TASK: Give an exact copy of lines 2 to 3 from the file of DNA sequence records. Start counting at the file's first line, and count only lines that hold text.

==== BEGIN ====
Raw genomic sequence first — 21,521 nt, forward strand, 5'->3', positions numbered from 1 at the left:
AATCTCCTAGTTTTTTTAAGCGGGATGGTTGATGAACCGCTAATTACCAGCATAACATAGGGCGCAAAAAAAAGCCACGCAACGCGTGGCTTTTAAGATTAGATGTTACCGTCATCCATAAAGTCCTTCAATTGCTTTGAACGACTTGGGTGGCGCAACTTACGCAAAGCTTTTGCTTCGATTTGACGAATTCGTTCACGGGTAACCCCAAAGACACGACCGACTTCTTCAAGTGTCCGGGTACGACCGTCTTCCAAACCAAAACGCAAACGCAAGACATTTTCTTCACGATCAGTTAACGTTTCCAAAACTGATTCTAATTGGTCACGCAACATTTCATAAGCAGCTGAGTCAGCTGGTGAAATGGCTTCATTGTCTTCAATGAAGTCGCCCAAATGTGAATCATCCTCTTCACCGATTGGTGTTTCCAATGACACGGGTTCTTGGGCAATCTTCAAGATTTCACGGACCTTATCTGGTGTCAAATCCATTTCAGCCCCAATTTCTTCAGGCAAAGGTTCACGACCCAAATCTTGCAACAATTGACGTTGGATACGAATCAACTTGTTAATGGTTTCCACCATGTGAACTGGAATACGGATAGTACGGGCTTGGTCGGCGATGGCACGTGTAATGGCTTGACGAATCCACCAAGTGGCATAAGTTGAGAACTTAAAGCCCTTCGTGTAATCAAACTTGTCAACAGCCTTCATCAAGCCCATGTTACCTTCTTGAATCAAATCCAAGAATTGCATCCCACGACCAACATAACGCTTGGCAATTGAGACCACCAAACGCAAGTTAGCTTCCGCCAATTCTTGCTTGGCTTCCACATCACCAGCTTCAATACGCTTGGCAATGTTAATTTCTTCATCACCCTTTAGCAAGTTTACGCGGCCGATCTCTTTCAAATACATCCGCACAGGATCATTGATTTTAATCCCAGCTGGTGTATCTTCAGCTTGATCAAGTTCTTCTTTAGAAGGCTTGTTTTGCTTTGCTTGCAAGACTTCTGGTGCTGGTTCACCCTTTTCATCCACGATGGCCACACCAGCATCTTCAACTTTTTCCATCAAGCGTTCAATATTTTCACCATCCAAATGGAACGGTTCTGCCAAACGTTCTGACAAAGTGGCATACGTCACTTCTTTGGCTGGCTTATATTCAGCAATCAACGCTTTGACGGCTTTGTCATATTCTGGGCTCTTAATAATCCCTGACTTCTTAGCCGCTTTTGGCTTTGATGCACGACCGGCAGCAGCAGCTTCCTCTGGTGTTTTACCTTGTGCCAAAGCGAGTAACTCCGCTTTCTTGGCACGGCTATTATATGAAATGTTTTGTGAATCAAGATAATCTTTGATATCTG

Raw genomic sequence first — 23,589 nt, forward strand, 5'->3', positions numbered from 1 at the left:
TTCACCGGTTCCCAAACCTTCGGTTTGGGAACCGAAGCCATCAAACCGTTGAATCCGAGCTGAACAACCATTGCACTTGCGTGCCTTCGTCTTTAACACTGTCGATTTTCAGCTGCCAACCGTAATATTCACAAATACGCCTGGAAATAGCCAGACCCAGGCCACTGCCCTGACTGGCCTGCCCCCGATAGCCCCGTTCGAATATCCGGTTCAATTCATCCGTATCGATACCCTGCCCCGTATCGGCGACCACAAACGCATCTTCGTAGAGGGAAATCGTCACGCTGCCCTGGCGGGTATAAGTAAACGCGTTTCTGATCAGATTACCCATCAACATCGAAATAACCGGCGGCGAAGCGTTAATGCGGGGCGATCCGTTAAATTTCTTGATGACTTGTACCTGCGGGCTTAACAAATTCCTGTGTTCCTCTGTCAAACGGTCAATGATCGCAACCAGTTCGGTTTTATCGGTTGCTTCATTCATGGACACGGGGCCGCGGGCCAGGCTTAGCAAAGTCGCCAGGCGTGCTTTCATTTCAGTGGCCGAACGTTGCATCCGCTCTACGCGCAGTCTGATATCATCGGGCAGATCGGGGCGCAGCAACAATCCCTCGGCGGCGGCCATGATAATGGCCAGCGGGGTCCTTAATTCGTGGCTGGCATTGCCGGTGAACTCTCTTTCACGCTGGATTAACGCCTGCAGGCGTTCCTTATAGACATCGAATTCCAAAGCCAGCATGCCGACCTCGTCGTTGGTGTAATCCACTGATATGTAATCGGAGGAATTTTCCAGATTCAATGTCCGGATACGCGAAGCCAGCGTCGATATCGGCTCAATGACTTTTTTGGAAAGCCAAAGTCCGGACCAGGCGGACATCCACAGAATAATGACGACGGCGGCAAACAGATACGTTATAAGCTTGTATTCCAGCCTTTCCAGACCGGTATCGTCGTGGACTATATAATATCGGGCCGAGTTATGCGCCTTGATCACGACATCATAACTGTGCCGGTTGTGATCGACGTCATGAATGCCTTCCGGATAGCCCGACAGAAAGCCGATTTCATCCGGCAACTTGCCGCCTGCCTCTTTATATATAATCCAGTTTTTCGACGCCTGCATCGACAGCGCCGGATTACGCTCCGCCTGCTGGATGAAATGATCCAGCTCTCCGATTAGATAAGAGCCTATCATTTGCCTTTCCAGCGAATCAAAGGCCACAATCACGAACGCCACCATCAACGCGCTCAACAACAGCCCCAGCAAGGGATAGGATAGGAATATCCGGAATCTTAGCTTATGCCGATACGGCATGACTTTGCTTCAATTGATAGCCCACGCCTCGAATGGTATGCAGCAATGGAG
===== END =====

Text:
AATCTCCTAGTTTTTTTAAGCGGGATGGTTGATGAACCGCTAATTACCAGCATAACATAGGGCGCAAAAAAAAGCCACGCAACGCGTGGCTTTTAAGATTAGATGTTACCGTCATCCATAAAGTCCTTCAATTGCTTTGAACGACTTGGGTGGCGCAACTTACGCAAAGCTTTTGCTTCGATTTGACGAATTCGTTCACGGGTAACCCCAAAGACACGACCGACTTCTTCAAGTGTCCGGGTACGACCGTCTTCCAAACCAAAACGCAAACGCAAGACATTTTCTTCACGATCAGTTAACGTTTCCAAAACTGATTCTAATTGGTCACGCAACATTTCATAAGCAGCTGAGTCAGCTGGTGAAATGGCTTCATTGTCTTCAATGAAGTCGCCCAAATGTGAATCATCCTCTTCACCGATTGGTGTTTCCAATGACACGGGTTCTTGGGCAATCTTCAAGATTTCACGGACCTTATCTGGTGTCAAATCCATTTCAGCCCCAATTTCTTCAGGCAAAGGTTCACGACCCAAATCTTGCAACAATTGACGTTGGATACGAATCAACTTGTTAATGGTTTCCACCATGTGAACTGGAATACGGATAGTACGGGCTTGGTCGGCGATGGCACGTGTAATGGCTTGACGAATCCACCAAGTGGCATAAGTTGAGAACTTAAAGCCCTTCGTGTAATCAAACTTGTCAACAGCCTTCATCAAGCCCATGTTACCTTCTTGAATCAAATCCAAGAATTGCATCCCACGACCAACATAACGCTTGGCAATTGAGACCACCAAACGCAAGTTAGCTTCCGCCAATTCTTGCTTGGCTTCCACATCACCAGCTTCAATACGCTTGGCAATGTTAATTTCTTCATCACCCTTTAGCAAGTTTACGCGGCCGATCTCTTTCAAATACATCCGCACAGGATCATTGATTTTAATCCCAGCTGGTGTATCTTCAGCTTGATCAAGTTCTTCTTTAGAAGGCTTGTTTTGCTTTGCTTGCAAGACTTCTGGTGCTGGTTCACCCTTTTCATCCACGATGGCCACACCAGCATCTTCAACTTTTTCCATCAAGCGTTCAATATTTTCACCATCCAAATGGAACGGTTCTGCCAAACGTTCTGACAAAGTGGCATACGTCACTTCTTTGGCTGGCTTATATTCAGCAATCAACGCTTTGACGGCTTTGTCATATTCTGGGCTCTTAATAATCCCTGACTTCTTAGCCGCTTTTGGCTTTGATGCACGACCGGCAGCAGCAGCTTCCTCTGGTGTTTTACCTTGTGCCAAAGCGAGTAACTCCGCTTTCTTGGCACGGCTATTATATGAAATGTTTTGTGAATCAAGATAATCTTTGATATCTG

Raw genomic sequence first — 23,589 nt, forward strand, 5'->3', positions numbered from 1 at the left: